Twenty Eleven – Overwrite the Dark Color Scheme in a Child Theme

Overwriting or customizing the dark color schem in a child theme of Twenty ten is difficult, because the dark stylesheet /colors/dark.css get loaded after the style.css of the child theme.
You can duplicate the same stylesheet structure in the child theme, but you need to programm the child theme to link the /colors/dark.css file after the corresponding file of the parent theme.

The stylesheet dark.css of the parent theme gets enqueued in twentyeleven/inc/theme-options.php (line 319):

/**
 * Enqueue the styles for the current color scheme.
 *
 * @since Twenty Eleven 1.0
 */
...etc...

Therefore, the dark.css of the child theme needs to be enqueued with a different priority; which can be done by adding a corresponding, adapted code into functions.php of your child theme. This code checks if the ‘dark’ color scheme is selected, and only then enqueues the /colors/dark.css of the child theme, thus allowing full color control from the theme options in the dashboard:

/** Enqueue the stylesheet for the current color scheme into the child theme. */
function twentyelevenchild_enqueue_color_scheme() {
	$options = twentyeleven_get_theme_options();
	$color_scheme = $options['color_scheme'];
	if ( 'dark' == $color_scheme )
		wp_enqueue_style( 'dark_child', get_stylesheet_directory_uri() . '/colors/dark.css', array(), null );
	do_action( 'twentyelevenchild_enqueue_color_scheme', 'dark_child' );
}
add_action( 'wp_enqueue_scripts', 'twentyelevenchild_enqueue_color_scheme', 11);

Now you can edit dark.css in your child theme, and add all the customisations to it.

Custom ‘Read More’ text per Post for Twenty Ten

A sophisticated way to get a custom written ‘read more’ text added to your posts in the theme Twenty Ten (or its child themes).

The code builds on this article I posted earlier.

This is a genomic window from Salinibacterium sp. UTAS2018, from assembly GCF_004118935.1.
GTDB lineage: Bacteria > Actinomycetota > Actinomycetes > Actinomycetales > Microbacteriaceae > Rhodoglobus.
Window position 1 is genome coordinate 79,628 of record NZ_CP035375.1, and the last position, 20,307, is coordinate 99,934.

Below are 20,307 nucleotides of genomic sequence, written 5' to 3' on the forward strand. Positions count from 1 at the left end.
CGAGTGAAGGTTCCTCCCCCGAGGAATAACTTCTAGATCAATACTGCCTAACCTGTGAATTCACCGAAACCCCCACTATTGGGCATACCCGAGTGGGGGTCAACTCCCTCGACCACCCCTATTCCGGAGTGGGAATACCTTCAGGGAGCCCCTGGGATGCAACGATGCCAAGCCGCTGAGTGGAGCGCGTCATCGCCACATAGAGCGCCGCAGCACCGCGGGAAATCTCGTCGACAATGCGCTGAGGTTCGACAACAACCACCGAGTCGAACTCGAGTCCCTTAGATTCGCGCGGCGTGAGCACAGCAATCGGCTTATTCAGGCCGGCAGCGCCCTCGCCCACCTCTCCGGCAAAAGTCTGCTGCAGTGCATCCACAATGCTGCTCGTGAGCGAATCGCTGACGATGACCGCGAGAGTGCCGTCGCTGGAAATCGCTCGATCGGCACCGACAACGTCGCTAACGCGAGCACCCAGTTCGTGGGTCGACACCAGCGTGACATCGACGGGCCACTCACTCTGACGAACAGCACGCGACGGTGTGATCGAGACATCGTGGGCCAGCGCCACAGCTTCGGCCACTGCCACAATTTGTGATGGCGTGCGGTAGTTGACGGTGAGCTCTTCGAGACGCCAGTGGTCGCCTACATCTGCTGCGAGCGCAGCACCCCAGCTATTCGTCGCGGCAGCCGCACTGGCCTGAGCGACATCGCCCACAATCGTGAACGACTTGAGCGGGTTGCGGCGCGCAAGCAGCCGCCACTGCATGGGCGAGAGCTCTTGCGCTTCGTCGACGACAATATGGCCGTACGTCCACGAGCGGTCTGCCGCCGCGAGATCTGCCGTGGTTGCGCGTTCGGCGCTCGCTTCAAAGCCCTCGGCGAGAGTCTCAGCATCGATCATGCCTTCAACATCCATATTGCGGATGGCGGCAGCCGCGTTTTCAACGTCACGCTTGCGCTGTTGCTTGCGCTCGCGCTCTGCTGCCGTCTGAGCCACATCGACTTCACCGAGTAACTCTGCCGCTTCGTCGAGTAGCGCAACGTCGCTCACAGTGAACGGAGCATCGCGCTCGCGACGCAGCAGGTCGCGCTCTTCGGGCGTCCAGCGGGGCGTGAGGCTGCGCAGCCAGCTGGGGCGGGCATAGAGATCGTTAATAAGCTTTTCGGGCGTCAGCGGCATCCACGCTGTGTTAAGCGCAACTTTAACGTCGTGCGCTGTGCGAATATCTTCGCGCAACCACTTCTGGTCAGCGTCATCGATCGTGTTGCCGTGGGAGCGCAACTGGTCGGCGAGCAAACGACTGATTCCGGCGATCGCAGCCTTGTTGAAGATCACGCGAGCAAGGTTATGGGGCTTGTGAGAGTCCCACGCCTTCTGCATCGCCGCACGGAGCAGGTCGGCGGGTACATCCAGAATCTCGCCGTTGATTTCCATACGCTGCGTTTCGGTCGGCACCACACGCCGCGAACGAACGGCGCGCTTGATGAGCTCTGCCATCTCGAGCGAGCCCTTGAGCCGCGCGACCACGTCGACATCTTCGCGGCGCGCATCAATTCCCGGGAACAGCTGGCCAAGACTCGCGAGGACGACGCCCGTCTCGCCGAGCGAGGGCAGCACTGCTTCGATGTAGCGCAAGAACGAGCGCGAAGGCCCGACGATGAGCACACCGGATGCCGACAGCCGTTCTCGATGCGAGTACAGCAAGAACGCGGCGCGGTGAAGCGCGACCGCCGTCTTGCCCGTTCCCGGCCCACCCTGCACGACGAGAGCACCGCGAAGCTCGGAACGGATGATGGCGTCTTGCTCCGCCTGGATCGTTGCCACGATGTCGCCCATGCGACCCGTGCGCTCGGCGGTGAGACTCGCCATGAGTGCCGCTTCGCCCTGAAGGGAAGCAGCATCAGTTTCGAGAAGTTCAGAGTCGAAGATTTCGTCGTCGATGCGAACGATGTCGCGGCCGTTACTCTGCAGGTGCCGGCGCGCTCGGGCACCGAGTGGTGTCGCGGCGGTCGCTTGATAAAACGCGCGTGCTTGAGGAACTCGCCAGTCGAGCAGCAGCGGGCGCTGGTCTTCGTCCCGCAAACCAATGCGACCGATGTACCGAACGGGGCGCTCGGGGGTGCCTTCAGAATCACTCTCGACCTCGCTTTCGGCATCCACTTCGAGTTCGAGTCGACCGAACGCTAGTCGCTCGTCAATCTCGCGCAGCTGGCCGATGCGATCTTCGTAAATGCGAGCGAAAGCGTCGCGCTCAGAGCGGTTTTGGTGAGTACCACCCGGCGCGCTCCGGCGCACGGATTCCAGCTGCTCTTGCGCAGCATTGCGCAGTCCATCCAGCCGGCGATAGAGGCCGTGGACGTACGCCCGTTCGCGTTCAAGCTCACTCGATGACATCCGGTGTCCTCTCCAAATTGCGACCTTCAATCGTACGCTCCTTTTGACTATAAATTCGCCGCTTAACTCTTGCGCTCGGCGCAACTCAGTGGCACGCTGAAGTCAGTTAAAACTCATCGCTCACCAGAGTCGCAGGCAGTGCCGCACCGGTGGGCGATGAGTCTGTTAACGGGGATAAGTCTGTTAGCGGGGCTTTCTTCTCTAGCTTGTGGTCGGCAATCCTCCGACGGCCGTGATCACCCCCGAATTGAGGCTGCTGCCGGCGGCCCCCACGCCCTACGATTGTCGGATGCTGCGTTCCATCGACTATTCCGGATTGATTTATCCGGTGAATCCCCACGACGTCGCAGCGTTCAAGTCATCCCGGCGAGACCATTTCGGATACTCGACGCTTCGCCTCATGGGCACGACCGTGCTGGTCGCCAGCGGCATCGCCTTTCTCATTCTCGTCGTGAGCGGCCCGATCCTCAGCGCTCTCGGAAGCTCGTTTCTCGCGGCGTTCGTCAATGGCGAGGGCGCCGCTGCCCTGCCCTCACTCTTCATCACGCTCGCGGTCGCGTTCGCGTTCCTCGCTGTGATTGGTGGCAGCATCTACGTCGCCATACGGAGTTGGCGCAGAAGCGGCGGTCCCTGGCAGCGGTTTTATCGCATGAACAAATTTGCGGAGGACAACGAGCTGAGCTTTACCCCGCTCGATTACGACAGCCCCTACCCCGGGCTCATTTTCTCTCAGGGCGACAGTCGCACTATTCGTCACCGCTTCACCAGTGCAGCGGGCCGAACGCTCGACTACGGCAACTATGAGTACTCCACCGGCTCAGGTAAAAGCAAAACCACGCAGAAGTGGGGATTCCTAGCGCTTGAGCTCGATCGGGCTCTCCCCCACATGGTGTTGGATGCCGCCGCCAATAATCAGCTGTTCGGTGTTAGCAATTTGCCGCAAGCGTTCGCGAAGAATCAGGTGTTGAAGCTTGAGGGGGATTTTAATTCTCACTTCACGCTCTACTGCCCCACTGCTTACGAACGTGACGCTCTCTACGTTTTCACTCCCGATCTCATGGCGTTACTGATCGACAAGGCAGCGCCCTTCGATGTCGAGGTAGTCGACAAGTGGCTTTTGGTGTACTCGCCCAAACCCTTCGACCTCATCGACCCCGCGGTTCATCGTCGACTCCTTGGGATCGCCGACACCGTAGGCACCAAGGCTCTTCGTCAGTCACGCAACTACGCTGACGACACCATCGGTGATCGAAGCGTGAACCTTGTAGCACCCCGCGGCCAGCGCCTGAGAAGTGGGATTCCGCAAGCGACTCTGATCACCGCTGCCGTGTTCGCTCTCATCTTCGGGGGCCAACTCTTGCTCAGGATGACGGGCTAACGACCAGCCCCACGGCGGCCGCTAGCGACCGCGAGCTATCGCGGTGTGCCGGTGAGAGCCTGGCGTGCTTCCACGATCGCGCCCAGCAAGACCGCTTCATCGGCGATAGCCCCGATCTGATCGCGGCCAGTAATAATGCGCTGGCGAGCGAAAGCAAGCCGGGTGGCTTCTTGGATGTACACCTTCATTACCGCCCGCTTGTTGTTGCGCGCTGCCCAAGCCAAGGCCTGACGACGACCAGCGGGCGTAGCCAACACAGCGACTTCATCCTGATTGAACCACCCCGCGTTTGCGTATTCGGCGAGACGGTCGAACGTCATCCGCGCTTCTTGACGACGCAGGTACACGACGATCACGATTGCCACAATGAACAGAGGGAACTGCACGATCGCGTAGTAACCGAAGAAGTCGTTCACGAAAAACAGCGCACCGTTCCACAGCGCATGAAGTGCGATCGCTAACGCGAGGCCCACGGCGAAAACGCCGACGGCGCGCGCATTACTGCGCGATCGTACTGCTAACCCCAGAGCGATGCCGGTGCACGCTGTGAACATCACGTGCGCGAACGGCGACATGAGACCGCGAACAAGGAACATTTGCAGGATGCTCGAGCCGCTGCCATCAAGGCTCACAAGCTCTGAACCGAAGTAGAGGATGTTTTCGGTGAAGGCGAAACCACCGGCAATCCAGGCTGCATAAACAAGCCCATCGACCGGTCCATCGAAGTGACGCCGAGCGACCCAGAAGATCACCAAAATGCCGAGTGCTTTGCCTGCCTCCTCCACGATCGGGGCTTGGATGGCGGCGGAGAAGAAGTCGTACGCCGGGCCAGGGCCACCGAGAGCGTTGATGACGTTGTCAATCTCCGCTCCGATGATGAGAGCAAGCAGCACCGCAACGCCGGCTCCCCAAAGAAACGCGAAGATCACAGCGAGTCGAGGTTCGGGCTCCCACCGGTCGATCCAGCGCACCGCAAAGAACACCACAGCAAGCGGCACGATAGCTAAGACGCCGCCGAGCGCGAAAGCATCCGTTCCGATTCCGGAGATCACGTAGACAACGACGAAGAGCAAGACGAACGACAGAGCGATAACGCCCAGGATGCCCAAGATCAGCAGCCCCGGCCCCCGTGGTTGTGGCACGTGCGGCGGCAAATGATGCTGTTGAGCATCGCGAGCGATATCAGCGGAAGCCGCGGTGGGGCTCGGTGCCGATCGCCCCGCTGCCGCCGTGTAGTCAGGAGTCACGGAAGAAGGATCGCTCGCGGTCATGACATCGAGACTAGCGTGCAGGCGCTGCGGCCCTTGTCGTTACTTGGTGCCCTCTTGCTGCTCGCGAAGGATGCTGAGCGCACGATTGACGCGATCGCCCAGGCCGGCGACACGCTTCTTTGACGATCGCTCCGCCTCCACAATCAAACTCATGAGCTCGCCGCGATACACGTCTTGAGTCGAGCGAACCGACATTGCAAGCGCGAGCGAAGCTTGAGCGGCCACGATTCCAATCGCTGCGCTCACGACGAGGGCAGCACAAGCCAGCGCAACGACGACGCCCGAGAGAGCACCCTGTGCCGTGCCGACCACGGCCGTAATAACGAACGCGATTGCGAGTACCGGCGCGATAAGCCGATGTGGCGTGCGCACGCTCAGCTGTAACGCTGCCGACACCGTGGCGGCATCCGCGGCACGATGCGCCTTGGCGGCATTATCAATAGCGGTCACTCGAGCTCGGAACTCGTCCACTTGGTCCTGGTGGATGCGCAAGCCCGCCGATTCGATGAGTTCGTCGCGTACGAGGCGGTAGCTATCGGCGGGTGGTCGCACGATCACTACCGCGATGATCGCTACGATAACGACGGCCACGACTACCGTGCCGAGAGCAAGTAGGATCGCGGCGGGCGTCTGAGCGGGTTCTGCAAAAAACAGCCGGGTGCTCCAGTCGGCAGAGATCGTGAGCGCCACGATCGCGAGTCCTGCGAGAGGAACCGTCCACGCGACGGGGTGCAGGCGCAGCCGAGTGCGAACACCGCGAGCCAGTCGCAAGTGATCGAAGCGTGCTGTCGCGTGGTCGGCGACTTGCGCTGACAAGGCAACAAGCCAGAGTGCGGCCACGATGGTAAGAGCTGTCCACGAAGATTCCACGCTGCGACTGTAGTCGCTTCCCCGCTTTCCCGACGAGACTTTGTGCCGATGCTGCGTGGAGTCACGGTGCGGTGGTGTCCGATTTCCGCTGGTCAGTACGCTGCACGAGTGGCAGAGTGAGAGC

It uses the custom field with the key ‘cont_read’ to hold the custom text.

Add this code to functions.php of the theme:

/* Twenty Ten custom 'continue reading'
/
/ custom field ($key = 'cont_read' ) dependant 'continue reading' text
/ alchymyth 2010
*/
class Transformation_Text_Wrangler {
function reading_more($translation, $text, $domain) {

global $post;
 $cont_read = get_post_meta( $post->ID, 'cont_read', true );
 if( $cont_read ) :
 $cont_read = htmlentities($cont_read, ENT_QUOTES);
 $translations = &get_translations_for_domain( $domain );
 if ( $text == 'Continue reading <span>&rarr;</span>' ) {
 return $translations->translate( $cont_read . ' <span>&raquo;</span>' );
 }
 return $translation; // custom field value
 else :
 return $translation; // standard text
 endif;
 }
}
add_filter('gettext', array('Transformation_Text_Wrangler', 'reading_more'), 10, 4);

Changing the ‘Read more’ in Twenty Ten Child Theme

To change the ‘read more’ text in a child theme of Twenty Ten, one needs to add a few lines to functions.php of the child theme.

This procedure uses a method that I came across in an introductory article about programming a child theme of Twenty Ten, by Aaron Jorbin, who himself was building upon Mangling strings for fun and profit, by WordPress lead Developer Peter Westwood.

class Transformation_Text_Wrangler {
function reading_more($translation, $text, $domain) {
$translations = &get_translations_for_domain( $domain );
if ( $text == 'Continue reading <span class="meta-nav">&rarr;</span>' ) {
return $translations->translate( 'Get to know more <span class="meta-nav">&raquo;</span>' );
}
return $translation;
}
}
add_filter('gettext', array('Transformation_Text_Wrangler', 'reading_more'), 10, 4);

This way of customising texts in a child theme is applicable to all the strings of the mother theme.